Proper Sizing and Installation
It’s tempting to think that purchasing the largest central air conditioner or heat pump will ensure your house is comfortable. In fact, the opposite may be true.
If the unit is too large for your home, you will be less comfortable and might actually have higher utility bills. Oversized equipment operates in short run cycles (your equipment will turn on and off more frequently), not allowing the unit to reach efficient operation and remove humidity from the air – resulting in an uncomfortable home.
Idaho Power's Heating and Cooling Efficiency Program requires all participating companies be trained in best practices to size HVAC equipment for your home.
Units are sized by conducting a thorough cooling load analysis that includes taking several measurements of the home and assessing the needs of each particular home.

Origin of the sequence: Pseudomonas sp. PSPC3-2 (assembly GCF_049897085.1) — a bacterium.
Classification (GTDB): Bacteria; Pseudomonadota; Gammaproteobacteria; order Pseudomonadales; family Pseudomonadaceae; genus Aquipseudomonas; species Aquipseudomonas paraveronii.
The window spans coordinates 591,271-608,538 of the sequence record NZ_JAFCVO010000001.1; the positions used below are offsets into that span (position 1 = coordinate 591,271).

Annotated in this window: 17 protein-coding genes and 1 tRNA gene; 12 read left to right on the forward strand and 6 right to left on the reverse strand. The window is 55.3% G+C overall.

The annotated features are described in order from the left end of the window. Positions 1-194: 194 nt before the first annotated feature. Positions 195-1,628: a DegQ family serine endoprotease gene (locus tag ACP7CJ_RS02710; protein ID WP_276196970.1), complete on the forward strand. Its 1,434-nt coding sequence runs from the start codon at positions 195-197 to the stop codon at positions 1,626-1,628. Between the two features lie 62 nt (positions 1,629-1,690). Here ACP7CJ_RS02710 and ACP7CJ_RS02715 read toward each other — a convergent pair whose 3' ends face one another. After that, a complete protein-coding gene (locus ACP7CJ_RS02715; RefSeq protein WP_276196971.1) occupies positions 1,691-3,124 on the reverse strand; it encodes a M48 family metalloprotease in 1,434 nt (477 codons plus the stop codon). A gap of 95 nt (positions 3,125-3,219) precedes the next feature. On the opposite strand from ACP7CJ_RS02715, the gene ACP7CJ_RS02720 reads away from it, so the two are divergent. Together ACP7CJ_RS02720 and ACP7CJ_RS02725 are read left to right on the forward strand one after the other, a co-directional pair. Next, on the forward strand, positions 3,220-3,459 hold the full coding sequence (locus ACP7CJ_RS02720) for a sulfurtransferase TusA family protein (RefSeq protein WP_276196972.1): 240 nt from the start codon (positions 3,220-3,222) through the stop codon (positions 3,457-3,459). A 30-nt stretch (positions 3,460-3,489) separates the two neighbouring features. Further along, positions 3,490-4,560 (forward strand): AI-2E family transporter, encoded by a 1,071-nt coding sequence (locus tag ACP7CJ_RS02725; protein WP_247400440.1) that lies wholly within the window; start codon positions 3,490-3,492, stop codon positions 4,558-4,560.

Manual J (a handbook for contractors) procedures determine the design heating and cooling loads based on:
- The amount of wall, ceiling, window, and floor area
- Their insulation value
- Building envelope and duct air leakage
- Building orientation
- Roof surface color
These factors go above and beyond conventional sizing methods that many contractors use today and help ensure your unit will be the most efficient for your type of home.
The same is true for installation. If your heat pump or central air conditioner isn’t installed to best practices, the equipment won’t work as designed and you may end up with higher energy bills and a less comfortable home.
Two requirements of best practice installation under the Idaho Power Heating and Cooling Efficiency Program are:
- Refrigerant charge – Refrigerant is the working fluid in your air conditioner that removes the heat from your home. To operate properly, air conditioners must have the appropriate amount of refrigerant. That amount is dictated by the installation of your system and is unique to your home.
- Air flow – To effectively remove heat and cool your home, air conditioners require the proper amount of air flow through your ducts. Too much or too little air flow can reduce the efficiency of your system and affect your comfort levels.